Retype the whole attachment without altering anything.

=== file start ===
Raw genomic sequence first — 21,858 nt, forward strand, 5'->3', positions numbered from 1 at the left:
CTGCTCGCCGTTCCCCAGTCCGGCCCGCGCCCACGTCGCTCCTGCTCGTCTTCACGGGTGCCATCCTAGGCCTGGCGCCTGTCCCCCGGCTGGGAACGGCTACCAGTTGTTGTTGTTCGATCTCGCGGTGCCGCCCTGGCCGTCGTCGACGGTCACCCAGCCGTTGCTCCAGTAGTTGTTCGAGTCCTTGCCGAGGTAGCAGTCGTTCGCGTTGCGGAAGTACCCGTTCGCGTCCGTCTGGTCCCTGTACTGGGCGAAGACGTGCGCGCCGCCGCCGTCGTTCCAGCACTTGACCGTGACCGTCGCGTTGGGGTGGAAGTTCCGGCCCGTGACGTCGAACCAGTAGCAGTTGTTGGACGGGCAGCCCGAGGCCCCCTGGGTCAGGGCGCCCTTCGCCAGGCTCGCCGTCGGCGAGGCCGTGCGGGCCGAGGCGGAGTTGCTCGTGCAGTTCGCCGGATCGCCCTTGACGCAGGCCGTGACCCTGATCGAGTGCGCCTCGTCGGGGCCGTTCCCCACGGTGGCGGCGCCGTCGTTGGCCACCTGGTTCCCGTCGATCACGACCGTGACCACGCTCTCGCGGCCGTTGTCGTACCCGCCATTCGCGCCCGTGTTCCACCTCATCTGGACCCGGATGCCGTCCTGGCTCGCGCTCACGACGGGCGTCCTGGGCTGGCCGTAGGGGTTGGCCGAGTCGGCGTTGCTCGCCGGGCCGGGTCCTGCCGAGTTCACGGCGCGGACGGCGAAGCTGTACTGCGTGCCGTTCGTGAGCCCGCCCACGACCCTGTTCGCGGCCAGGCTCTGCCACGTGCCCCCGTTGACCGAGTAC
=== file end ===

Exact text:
Raw genomic sequence first — 21,858 nt, forward strand, 5'->3', positions numbered from 1 at the left:
CTGCTCGCCGTTCCCCAGTCCGGCCCGCGCCCACGTCGCTCCTGCTCGTCTTCACGGGTGCCATCCTAGGCCTGGCGCCTGTCCCCCGGCTGGGAACGGCTACCAGTTGTTGTTGTTCGATCTCGCGGTGCCGCCCTGGCCGTCGTCGACGGTCACCCAGCCGTTGCTCCAGTAGTTGTTCGAGTCCTTGCCGAGGTAGCAGTCGTTCGCGTTGCGGAAGTACCCGTTCGCGTCCGTCTGGTCCCTGTACTGGGCGAAGACGTGCGCGCCGCCGCCGTCGTTCCAGCACTTGACCGTGACCGTCGCGTTGGGGTGGAAGTTCCGGCCCGTGACGTCGAACCAGTAGCAGTTGTTGGACGGGCAGCCCGAGGCCCCCTGGGTCAGGGCGCCCTTCGCCAGGCTCGCCGTCGGCGAGGCCGTGCGGGCCGAGGCGGAGTTGCTCGTGCAGTTCGCCGGATCGCCCTTGACGCAGGCCGTGACCCTGATCGAGTGCGCCTCGTCGGGGCCGTTCCCCACGGTGGCGGCGCCGTCGTTGGCCACCTGGTTCCCGTCGATCACGACCGTGACCACGCTCTCGCGGCCGTTGTCGTACCCGCCATTCGCGCCCGTGTTCCACCTCATCTGGACCCGGATGCCGTCCTGGCTCGCGCTCACGACGGGCGTCCTGGGCTGGCCGTAGGGGTTGGCCGAGTCGGCGTTGCTCGCCGGGCCGGGTCCTGCCGAGTTCACGGCGCGGACGGCGAAGCTGTACTGCGTGCCGTTCGTGAGCCCGCCCACGACCCTGTTCGCGGCCAGGCTCTGCCACGTGCCCCCGTTGACCGAGTAC